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“A Perfect Cauldron Of Corruption”: Campaign Finance Will Have To Be Addressed…Someday

When the Federal Elections Commission chair says that her department is “worse than dysfunctional,” that there will not be any enforcement of the rules, and other commissioners say that no one obeys the few rules that are left, it seems that should raise more than a few alarm bells, no?

The chairwoman of the Federal Election Commission says she’s largely given up hope of reining in abuses in raising and spending money in the 2016 presidential campaign and calls the agency she oversees “worse than dysfunctional….”

Ravel said she plans on concentrating on getting information out publicly, rather than continuing what she sees as a futile attempt to take action against major violations, the Times reported in a story posted to its website Saturday night. She said she was resigned to the fact that “there is not going to be any real enforcement” in the coming election, the newspaper reported.

“The likelihood of the laws being enforced is slim,” said Ravel, a Democrat. “I never want to give up, but I’m not under any illusions. People think the FEC is dysfunctional. It’s worse than dysfunctional.”

With more dark money than ever flowing into presidential contests and with SuperPAC-holding billionaires openly staging their own private primaries, the American campaign finance system has moved from tragedy to farce.

Political scientists like to argue that after a certain point the extra money doesn’t actually affect outcomes that much–and they’re likely right. But what they overlook is the fact that politicians can’t assume this is true and don’t want to be outspent in their campaigns.

The biggest problem with outrageous amounts of money in elections isn’t so much that the money will necessarily sway elections, as that whoever gets elected will be too afraid to act against the bidding of those moneyed interests once they hold office, or feel like they owe favors to the interests that funded them. Add to that the fact that it’s increasingly impossible for the public to know where the money even comes from, and it’s a perfect cauldron of corruption without even necessarily influencing who actually wins at the ballot box.

This will ultimately have to be addressed for any real progress on core economic issues to be made. Maybe not now, but someday soon.

 

By: David Atkins, Political Animal Blog, The Washington Monthly, May 3, 2015

May 4, 2015 Posted by | Campaign Financing, Democracy, Federal Election Commission | , , , , | 2 Comments

“What A Gig, And At Your Expense”: Aaron Schock Still Eligible To Collect Taxpayer-Funded Pension

Rep. Aaron Schock, who announced his resignation today under suspicion of misusing public money, will be eligible for more of it in retirement.

Schock, a Republican from Illinois, could eventually collect hundreds of thousands of dollars in taxpayer-funded retirement benefits, depending on how long he lives.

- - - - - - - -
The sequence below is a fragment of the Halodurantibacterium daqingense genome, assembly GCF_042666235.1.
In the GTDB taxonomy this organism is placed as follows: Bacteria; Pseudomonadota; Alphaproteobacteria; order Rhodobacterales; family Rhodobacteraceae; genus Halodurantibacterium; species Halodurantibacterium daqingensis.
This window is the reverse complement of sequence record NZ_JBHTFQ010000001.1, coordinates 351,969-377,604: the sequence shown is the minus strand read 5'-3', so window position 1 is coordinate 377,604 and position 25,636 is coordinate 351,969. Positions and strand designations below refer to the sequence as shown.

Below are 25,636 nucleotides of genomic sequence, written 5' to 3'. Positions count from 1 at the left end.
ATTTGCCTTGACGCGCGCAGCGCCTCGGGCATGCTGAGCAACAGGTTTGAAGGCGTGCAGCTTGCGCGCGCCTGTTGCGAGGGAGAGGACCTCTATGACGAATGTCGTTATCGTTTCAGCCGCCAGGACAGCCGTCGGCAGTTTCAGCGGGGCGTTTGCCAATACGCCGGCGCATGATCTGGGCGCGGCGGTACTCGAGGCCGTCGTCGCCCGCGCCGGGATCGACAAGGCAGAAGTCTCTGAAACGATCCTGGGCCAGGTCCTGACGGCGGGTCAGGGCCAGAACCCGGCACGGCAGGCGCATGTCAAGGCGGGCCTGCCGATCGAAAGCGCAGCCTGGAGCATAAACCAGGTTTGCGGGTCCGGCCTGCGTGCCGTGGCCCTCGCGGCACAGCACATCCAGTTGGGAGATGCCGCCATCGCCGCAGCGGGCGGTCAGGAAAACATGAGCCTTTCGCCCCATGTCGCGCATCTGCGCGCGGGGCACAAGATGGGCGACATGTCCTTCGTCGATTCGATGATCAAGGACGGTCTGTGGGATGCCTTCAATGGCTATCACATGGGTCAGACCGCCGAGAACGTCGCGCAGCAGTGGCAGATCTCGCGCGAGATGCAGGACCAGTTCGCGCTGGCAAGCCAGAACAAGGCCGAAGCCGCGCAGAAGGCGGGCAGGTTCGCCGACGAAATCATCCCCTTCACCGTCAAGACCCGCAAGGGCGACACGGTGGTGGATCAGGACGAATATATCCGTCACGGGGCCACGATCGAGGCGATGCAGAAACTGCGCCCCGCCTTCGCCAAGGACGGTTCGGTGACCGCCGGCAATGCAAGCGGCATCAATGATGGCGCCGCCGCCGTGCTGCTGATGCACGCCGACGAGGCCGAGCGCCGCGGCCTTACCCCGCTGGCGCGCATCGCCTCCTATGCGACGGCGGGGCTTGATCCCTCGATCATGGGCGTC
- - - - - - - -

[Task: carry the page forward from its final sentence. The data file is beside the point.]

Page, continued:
Starting at age 62, he will be eligible for just under $18,500 annually, according to estimates by the National Taxpayers Union, a conservative nonprofit organization.

Douglas Kellogg, a spokesman for the National Taxpayers Union, added that members of Congress are also eligible for a 401(k)-style plan, but it’s unknown whether Schock has chosen to participate in it.

According to a June report from the Congressional Research Service, members of Congress who have completed at least five years of service are eligible for taxpayer-funded pensions beginning at age 62.

The amount of a former congressional member’s pension varies, but the payout is based on the number of years of service and an average of the member’s three highest years of salary.

Being a former member of Congress carries other perks, too, including access to the House floor.

Schock, known as perhaps the nation’s fittest congressman and who once posed shirtless for Men’s Health, will also still be allowed to use the House gym — he’ll just have to pay a fee.

In recent weeks, Schock has been hit with repeated questions about his spending.

He repaid the government $40,000, money he spent redecorating his office along a theme inspired by “Downton Abbey,” a PBS historical drama, and fielded inquiries about his charter plane use, luxury overseas travel, personal photographer and concert tickets.

Today, Politico reported Schock has been reimbursed for more in mileage than his car had been driven.

“The constant questions over the last six weeks have proven a great distraction that has made it too difficult for me to serve the people of the 18th District with the high standards that they deserve and which I have set for myself,” Schock said in a statement today.

An email to Schock’s spokesman wasn’t immediately returned.

Schock was first elected in 2008. His resignation will abruptly end ongoing congressional ethics investigations into his activities, although federal prosecutors could conceivably pursue the matter. Schock has not been charged with any crime.

The Federal Election Commission could also probe related accusations that Schock misused campaign money.

 

By: Paige Lavender, The Blog, the Huffington Post, March 17, 2015

March 18, 2015 Posted by | Aaron Schock, Congress, Congressional Pensions | , , , , | Leave a comment

   

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